Written by Janet English

20. Pasi Sahlberg on Equity and Education

“We should not have different expectations and hopes for our own children than for the others.”

Chapter 20

Over two days I had the pleasure of getting to know the warm, reflective Pasi Sahlberg. My first experience was when we traveled to and from the Nordic Comparative and International Education Society (NOCIES) conference in Turku. The second experience was during his interview at his office in Helsinki. On the car ride to and from the NOCIES conference, which lasted several hours in both directions, he spoke about being a father and the life and educational interests of his “grandfather’s grandfather’s father” (and his family heritage of being in a line of many generations of educators). He also spoke about what drives his passion to improve education for all children—not just a few.

When we met in his office for the interview, I told him I would like him to talk with me from the perspective of being a father—and as if we were talking over a cup of coffee in traditional Finnish style. Ours became a discussion of warmth, friendship and revealing conversation; we focused on children, equity, educational policy, and the pursuit of excellence. I asked him to describe the schooling he would wish for his son and he said he wished that the school “would help his son become a passionate learner, so that when he leaves school he would say, ‘I want to learn more about the world, I want to learn more about the people who live here; I want to learn more about nature and (I want) to learn more about countries.’ He wished that his son would be able to say at the end of his schooling, ‘I want to learn more,’” and that he wished this for all children, not just his own.

“We should not have different expectations and hopes for our own children than for the others. I think the problem in education often is that we speak about other children’s schools and other children’s education and we think about schooling and education for our own children as a very different thing. And I couldn’t say anything else about anyone else’s children than I would say for my own.”

“If you could put ten people in a room whose job it was to ‘fix’ American education,” I asked, “whom would you choose?”

He paused. “That’s an interesting question. Only ten?”

“Yes,” I said, but of course there was no reason that the number be ten, only that having a limit makes one’s decisions more critical.

He listed governmental leaders, an economist, a business person, influential media, parents and community members, and it wasn’t until number seven that he included, “teacher.” I was beginning to wonder if he was ever going to mention a teacher, and honestly, my heart broke every time he did not.

All I could bear to squeak out was, “Only one teacher?”

He held up a “mirror” to me and I was forced to look at my reflection.

“Whom would you put at the table?”

“A primary teacher, a middle school teacher, a high school teacher, and one from an inner city school, a typical school, and an elite school.” My rationale was that if you want to improve education, you involve the people who are doing the work directly with the children.For four months I had been visiting Finnish schools; there were no bureaucrats, no business people, no parents, no doctors, no lobbyists—only the teacher and the students in the classrooms. Of course I thought there should be teachers at the table for these important conversations.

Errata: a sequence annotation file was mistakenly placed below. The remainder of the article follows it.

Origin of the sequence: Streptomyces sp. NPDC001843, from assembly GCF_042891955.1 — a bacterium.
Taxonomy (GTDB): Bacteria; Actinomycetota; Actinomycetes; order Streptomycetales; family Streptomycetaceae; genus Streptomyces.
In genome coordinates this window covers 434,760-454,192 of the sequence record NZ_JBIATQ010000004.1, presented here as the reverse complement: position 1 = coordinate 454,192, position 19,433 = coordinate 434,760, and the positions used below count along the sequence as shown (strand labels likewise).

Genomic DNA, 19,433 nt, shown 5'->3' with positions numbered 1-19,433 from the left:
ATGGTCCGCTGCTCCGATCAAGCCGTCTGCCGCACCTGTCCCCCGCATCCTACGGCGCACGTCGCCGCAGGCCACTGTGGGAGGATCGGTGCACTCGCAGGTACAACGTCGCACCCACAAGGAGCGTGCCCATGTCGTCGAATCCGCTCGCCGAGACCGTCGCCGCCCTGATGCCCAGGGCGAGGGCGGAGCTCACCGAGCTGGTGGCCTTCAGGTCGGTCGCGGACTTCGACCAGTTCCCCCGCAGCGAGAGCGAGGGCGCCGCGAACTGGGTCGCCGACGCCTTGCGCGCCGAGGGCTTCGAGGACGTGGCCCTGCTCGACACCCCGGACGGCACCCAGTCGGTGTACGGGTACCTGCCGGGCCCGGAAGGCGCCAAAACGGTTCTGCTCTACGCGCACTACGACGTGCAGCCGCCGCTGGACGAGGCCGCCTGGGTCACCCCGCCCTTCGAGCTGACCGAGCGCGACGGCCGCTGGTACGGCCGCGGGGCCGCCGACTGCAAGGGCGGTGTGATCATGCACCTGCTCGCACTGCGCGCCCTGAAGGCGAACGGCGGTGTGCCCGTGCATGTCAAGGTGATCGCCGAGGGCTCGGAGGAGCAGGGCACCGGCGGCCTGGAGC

“Six out of ten people would be teachers?”

(I sat there dumbstruck—realizing I put myself in a corner.)

I said, “My concern is that American teachers aren’t typically valued at the decision-making table for education policy and the policies that are put in place oftentimes keep teachers from being able to fully respond to the learning needs of the children. Some districts even dictate that teachers read from a script—and that doesn’t optimize learning for students. By contrast, Finnish teachers are given a learning objective and the freedom to help students achieve their best. I was shocked to learn that in Finland they don’t have pacing guides—the curriculum progresses at the pace of the learner and the teacher is given the time and authority to respond to students’ needs. Learning is not rushed in Finnish schools.”

“There is a saying,” he said, “that ‘war is too important to be decided by the military people’ and it’s the same with education. I think education is too important to be decided by teachers — and this has nothing to do with undervaluing teachers’ expertise — but their view is very different to education. I think teachers should have a say to these issues — exactly what you said — how to decide the teaching, how you set the standards for your own kids, how you organize your school work — this should be left to the teachers. I think too often we intervene in the wrong areas of education — that we try to control what each and every teacher is doing in the classroom. We should leave those things to the professionals. But the broad issues, the big issues, the principles of education should be based on a more balanced view and that’s why I would only have one practitioner in the room and divide this voice more equally to those who are the key stakeholders, (including) parents and the community members — not necessarily just those working or teaching in the school.”